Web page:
Anna Maria Hong: two poems


The Bear is licking her babies. Born without shape, the babies are smooth, hairless balls of flesh. Formless as dirt, the babies are crying. The mother Bear licks and licks with her wide blue tongue, slicking off the first layer of slime and sleep.
          The mother Bear holds one ball in her giant paws. The baby is as big as an acorn, smaller than the Bear’s clawed thumb. The Bear eats some of her babies, thinking they are berries. She has been asleep for a long, long time, sleeping alone in her cave all winter. She is, like all animals, periodically starving, her black fur matted with bat droppings and four-month-old honey. She swallows her babies like regret. The survivors squirm in her paws.
          The Bear licks off the first skin to reveal another: soft black hair like an Asian baby’s. Her tongue is pointed and indiscriminate. Her ideas are rough—not thought so much as the compulsion to clean her mess of offspring, one of which begins to scream, its mouth a brown slit, making a sound only Bears can hear.
          The mother Bear drops this baby, flinging it to the ground in one decisive sweep. In that moment the baby becomes a cub, adorable and slightly grown, someone the mother Bear can talk to about her thwarted ambitions, her absent lover, the pain of giving birth during hibernation.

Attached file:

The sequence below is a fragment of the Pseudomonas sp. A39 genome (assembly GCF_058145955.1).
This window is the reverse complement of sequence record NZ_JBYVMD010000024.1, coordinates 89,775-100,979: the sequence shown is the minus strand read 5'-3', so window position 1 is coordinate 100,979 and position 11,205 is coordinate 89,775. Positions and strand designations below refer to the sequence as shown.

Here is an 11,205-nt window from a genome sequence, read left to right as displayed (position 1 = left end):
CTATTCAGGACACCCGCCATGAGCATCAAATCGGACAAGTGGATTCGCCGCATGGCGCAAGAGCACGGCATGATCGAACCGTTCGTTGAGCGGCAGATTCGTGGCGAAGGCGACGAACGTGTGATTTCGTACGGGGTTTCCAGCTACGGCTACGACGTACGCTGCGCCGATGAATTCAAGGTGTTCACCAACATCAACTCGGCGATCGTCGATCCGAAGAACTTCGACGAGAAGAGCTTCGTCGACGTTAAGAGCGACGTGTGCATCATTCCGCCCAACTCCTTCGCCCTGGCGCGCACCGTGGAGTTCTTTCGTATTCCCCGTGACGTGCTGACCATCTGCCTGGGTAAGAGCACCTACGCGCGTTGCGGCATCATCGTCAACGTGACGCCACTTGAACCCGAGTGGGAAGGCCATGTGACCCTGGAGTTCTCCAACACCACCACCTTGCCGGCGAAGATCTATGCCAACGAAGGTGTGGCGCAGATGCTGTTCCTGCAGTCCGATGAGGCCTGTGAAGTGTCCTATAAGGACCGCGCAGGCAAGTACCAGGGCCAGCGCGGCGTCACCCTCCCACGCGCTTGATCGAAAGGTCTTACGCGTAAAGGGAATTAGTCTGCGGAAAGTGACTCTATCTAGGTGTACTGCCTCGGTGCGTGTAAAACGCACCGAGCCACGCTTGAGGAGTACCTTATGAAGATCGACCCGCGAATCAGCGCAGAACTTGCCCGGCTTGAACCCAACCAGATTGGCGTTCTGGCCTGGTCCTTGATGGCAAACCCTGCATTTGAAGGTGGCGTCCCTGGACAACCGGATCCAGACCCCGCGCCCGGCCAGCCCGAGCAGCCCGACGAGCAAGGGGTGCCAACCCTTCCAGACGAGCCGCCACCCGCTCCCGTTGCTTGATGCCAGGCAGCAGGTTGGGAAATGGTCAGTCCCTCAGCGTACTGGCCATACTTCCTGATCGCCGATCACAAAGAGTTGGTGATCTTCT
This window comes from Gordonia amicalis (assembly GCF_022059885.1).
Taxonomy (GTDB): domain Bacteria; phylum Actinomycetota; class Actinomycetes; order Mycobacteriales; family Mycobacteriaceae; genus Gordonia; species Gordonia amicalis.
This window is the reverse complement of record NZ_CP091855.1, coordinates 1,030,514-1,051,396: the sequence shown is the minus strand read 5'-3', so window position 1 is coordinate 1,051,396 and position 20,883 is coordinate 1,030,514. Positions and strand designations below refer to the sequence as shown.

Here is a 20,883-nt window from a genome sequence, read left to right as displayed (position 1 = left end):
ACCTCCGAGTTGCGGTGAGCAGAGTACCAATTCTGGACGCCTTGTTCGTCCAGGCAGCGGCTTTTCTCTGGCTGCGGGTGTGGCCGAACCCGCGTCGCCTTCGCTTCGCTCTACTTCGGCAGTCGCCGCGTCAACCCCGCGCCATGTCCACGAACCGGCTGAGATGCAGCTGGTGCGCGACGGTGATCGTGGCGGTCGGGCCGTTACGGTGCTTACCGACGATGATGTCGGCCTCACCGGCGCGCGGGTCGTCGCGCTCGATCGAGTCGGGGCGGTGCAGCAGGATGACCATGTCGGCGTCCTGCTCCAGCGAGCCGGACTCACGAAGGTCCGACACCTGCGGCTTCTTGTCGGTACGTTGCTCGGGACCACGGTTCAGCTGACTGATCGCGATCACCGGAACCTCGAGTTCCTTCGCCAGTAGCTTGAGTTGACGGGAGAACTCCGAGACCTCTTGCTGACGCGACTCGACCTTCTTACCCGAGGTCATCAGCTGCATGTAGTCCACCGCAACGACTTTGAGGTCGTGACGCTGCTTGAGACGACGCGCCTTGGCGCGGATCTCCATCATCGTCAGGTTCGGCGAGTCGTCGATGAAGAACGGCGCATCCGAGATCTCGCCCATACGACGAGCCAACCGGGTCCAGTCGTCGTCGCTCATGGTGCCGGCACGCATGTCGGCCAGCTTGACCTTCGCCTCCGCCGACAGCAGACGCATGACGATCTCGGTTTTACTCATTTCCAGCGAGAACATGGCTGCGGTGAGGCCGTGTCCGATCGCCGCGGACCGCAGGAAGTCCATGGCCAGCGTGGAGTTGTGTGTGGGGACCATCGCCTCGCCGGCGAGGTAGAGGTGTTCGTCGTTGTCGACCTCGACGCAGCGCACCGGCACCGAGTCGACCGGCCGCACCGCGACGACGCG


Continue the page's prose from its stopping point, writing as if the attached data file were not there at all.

. . . as the Bear enters the dome through his mother’s womb and exits through the shaft of an arrow, which has pierced his heart. In between: wild rice, dark blue apples, bowls of greens cooked to warm perfection. The cage of birchwood that he could have broken at any point, but chose not to. The golden chain around his neck, similarly symbolic. His brown fur combed smooth by the village children and oiled by the women. The Orator reciting stories of his enchanted birth and noble lineage, as he drifts off to sleep each night.

No mother after the first week of life.

No other bears in sight. The smell of roasted seal and auk. No promises, only intimations.

And still
the sudden drop of
recognition—the burst
at the end of the tunnel—the
knowledge transferred

in one


Anna Maria Hong’s poetry collection, Age of Glass, won the Cleveland State University Poetry Center’s 2017 First Book Poetry Competition. Her novella, H & G, won the A Room of Her Own Foundation’s Clarissa Dalloway Prize and was published by Sidebrow Books. Both titles were selected for Entropy magazine’s Best Books of 2018. Her second poetry collection, Fablesque, won Tupelo Press’s Berkshire Prize and is forthcoming in early 2020. A former Bunting Fellow at the Radcliffe Institute for Advanced Study, she has published work in The Nation, The Iowa Review, Ecotone, Fence, Jacket2, Poetry, Poetry Daily, and The Best American Poetry. She teaches literature and creative writing at Bennington College.

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